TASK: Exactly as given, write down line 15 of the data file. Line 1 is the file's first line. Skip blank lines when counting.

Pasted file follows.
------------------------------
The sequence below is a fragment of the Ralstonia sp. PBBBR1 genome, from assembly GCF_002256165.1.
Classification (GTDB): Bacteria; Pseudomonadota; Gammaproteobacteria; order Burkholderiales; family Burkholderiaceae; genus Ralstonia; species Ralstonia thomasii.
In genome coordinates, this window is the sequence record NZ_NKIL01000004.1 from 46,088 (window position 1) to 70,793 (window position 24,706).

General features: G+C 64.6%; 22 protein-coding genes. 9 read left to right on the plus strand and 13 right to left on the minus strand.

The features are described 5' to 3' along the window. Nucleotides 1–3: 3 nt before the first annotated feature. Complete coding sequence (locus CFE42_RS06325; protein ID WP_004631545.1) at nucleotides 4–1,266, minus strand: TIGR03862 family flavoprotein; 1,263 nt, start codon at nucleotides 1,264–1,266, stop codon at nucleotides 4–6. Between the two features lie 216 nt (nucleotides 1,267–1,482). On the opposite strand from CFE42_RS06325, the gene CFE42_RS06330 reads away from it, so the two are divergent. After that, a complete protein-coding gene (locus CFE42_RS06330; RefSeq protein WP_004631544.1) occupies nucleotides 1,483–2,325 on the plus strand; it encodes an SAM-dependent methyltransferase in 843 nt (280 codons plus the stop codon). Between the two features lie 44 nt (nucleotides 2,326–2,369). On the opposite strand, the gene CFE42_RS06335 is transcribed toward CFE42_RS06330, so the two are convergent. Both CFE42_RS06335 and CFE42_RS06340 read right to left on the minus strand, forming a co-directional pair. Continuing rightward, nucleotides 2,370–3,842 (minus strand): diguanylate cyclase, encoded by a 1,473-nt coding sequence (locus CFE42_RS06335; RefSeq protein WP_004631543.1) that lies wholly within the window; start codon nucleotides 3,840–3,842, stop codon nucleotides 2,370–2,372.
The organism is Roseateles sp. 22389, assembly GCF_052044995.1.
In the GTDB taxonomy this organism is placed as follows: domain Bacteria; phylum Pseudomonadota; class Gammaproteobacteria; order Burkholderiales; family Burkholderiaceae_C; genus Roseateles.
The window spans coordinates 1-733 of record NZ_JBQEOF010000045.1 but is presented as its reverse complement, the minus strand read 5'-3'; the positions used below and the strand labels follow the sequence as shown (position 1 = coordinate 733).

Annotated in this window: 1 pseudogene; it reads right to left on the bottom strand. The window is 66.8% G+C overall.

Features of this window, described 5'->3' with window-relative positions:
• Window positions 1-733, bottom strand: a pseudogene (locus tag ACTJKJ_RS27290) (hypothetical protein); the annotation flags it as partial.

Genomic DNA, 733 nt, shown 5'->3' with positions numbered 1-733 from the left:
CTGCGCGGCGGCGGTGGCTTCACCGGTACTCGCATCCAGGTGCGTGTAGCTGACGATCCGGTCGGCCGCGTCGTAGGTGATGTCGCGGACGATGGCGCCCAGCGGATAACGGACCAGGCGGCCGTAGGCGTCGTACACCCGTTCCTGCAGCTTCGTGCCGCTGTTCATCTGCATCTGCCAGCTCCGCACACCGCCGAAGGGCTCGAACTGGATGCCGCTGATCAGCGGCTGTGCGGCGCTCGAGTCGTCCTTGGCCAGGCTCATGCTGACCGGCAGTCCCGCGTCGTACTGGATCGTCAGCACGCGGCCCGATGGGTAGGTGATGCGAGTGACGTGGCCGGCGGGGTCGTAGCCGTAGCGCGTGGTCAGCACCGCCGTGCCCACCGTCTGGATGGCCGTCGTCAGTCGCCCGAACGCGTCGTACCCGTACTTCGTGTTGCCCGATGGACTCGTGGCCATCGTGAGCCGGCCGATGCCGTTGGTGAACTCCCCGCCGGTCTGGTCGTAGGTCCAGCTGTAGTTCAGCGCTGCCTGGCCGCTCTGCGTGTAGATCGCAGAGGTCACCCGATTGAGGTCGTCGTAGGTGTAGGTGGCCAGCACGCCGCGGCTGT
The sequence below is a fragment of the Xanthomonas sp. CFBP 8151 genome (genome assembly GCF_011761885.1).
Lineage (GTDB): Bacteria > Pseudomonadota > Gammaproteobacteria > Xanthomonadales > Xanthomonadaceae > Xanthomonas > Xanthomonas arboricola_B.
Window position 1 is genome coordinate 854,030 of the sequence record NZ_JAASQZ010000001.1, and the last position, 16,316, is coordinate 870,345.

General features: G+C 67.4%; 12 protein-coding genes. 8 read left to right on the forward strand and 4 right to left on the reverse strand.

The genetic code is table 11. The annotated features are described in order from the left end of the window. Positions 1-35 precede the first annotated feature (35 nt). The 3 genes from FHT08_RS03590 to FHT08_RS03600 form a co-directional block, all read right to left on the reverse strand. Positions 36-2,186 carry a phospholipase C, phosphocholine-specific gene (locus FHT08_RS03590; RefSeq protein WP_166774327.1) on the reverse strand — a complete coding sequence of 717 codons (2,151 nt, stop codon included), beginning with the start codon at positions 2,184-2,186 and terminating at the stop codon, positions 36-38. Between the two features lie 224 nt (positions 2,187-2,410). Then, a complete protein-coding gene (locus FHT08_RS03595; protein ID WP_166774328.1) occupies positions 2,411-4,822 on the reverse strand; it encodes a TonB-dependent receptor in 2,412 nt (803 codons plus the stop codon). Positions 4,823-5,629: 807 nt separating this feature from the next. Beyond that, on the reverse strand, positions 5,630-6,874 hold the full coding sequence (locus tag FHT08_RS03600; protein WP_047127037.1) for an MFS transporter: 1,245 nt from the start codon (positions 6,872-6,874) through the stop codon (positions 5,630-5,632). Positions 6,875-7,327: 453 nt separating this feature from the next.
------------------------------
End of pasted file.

Lineage (GTDB): Bacteria > Pseudomonadota > Gammaproteobacteria > Xanthomonadales > Xanthomonadaceae > Xanthomonas > Xanthomonas arboricola_B.